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Read A Select Collection of Old English Plays Volume Xiv Part 109

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WID. Ha! What shall we do, niece?

SAD. If you please to command our lodging.

PLEA. It will be too much trouble.

WID. Let’s go to Loveall’s.

PLEA. Not I, by my faith: it is scarce for our credits to let her come to us.

WID. Why, is she naught?

CON. Faith, madam, her reputation is not good.

WID. But what shall we do, then?

CON. Dare you adventure to oblige us?

WID. Thank you, sir? we’ll go to my nephew’s at Covent Garden: he may shift among his acquaintance.

PLEA. It was well thought on; the Piazza is hard by, too.

WID. We’ll borrow your coach thither, and we’ll send it you back again straight.

CON. We’ll wait upon you, madam.

WID. This accident troubles me. I am heartily sorry for the poor fellow.

PLEA. I am sorry too: but pray, aunt, let us not forget ourselves in our grief. I am not ambitious of a red cross upon the door.[265]

CON. Mistress Pleasant is in the right; for if you stay, the officers will put you in.

WID. We shall trouble you, sir, for your coach.

[_Exeunt omnes._



PAR. I am reconciled, and will no longer be an uncharitable churchman. I think this sack is a cooler.

CAPT. What! does it make you to see your error?

PAR. Yes, and consider my man-of-war: nor will I again dispute his letters of mart, nor call them for pirates. I am free.

CAPT. And welcome. Anything but anger is sufferable, and all is jest, when you laugh; and I will hug thee for abusing me with thy eyes in their scabbards; but when you rail with drawn eyes, red and naked, threatening a Levite’s second revenge[266] to all that touches your concubine, then I betake me to a dark lantern and a constable’s staff; and by help of these fathers whom I cite, I prove my text: _Women that are kind ought to be free._

PAR. But, captain, is it not lawful for us shepherds to reclaim them?

CAPT. A mere mistake; for sin, like the sea, may be turned out, but will ne’er grow less: and though you should drain this Mistress Doll, yet the wh.o.r.e will find a place, and perhaps overflow some maid, till then honest; and so you prove the author of a new sin, and the defiler of a pure temple: therefore I say, while you live, let the wh.o.r.e alone, till she wears out; nor is it safe to vamp them, as you shall find. Read Ball the first and the second.[267]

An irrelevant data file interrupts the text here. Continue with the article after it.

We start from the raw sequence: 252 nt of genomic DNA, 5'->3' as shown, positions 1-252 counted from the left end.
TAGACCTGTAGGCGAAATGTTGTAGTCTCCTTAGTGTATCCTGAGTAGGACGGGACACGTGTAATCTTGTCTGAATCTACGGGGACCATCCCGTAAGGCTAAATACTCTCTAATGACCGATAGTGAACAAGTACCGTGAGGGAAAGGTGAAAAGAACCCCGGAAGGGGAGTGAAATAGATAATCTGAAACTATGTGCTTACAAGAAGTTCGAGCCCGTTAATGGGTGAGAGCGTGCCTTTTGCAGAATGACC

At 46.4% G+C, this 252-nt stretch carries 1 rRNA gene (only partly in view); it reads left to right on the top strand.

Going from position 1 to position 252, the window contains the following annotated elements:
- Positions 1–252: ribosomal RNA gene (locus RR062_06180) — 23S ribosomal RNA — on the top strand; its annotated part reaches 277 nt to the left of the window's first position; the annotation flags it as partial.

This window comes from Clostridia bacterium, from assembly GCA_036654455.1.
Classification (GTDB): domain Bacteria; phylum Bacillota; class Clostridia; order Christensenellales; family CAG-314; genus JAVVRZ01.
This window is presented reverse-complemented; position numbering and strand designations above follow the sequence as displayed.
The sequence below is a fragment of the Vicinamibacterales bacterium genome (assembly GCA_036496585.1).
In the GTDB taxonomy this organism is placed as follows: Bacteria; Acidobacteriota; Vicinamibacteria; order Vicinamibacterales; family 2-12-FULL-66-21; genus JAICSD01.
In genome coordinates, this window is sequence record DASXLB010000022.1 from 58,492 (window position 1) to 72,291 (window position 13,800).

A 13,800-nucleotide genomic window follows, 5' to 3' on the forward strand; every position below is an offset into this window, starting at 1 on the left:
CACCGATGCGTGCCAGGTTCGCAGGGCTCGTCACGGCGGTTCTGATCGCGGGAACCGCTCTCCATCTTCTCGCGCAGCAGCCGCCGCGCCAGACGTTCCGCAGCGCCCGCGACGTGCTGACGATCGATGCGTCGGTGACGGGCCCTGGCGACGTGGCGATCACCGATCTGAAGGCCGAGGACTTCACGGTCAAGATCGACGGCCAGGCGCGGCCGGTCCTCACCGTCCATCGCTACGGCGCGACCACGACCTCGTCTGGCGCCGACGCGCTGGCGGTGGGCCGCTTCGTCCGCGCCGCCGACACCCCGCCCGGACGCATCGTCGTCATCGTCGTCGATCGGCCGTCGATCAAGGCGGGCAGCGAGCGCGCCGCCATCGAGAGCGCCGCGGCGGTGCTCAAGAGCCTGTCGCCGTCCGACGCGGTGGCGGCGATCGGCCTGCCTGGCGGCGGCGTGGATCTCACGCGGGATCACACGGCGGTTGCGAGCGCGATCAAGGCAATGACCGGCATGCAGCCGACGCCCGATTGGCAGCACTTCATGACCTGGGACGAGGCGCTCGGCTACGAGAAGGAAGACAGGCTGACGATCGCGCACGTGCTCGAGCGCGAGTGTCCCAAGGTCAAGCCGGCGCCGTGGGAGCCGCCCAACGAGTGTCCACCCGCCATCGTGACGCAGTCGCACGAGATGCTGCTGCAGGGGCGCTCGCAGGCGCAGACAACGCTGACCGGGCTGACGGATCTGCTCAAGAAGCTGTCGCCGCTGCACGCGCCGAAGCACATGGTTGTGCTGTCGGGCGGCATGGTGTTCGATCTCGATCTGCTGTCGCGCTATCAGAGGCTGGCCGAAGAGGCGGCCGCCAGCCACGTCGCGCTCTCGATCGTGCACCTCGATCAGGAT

WILD. No more discourse. Strike up, fiddlers.

CAPT. See who’s that knocks?

[_A country-dance. When they are merry, singing catches and drinking healths, the_ WIDOW, MISTRESS PLEASANT, _and the two Lovers, knock at the door._

SER. Sir, ’tis Mistress Pleasant and the two gentlemen that dined there to-day.

WILD. My aunt and Mistress Pleasant!

JOLLY. What a pox makes them abroad at this time of night?

CAPT. It may be, they have been a-wenching.

SER. Sir, they were upon alighting out of the coach when I came up.

WILD. Quickly, Mistress Wanton; you and your husband to bed; there’s the key. Master Parson, you know the way to the old chamber, and to it quickly; all is friends now.

PAR. Sweetheart, we’ll steal away.

WAN. The devil on them, they have spoiled our mirth.

[_Exit_ PARSON.

WILD. Jack, get you and your company down the back-way into the kitchen, and stay there till we see what this visit means.

[_Exeunt_ FIDDLERS.

CAPT. Means! What should it mean? It is nothing but the mischievous nature all honest women are endued with, and naturally given to spoil sport. I wonder what fart blew them hither to-night.

WILD. Nay, have a little patience, captain, you and Master Jolly must sit quietly awhile within, till we know the cause.

CAPT. It is but deferring our mirth for an hour or so.

SER. Sir, here’s my lady.

WILD. Quickly remove those things there. Captain, step in there—-


WID. Nephew, do you not wonder to see me here at this time of night?

WILD. I know it is not ordinary, therefore I believe ’tis some design. What is it, Mistress Pleasant? Shall I make one?

PLEA. As I live, sir, pure necessity. Neither mirth nor kindness hath begot this visit.

CARE. What! is your coach broke?


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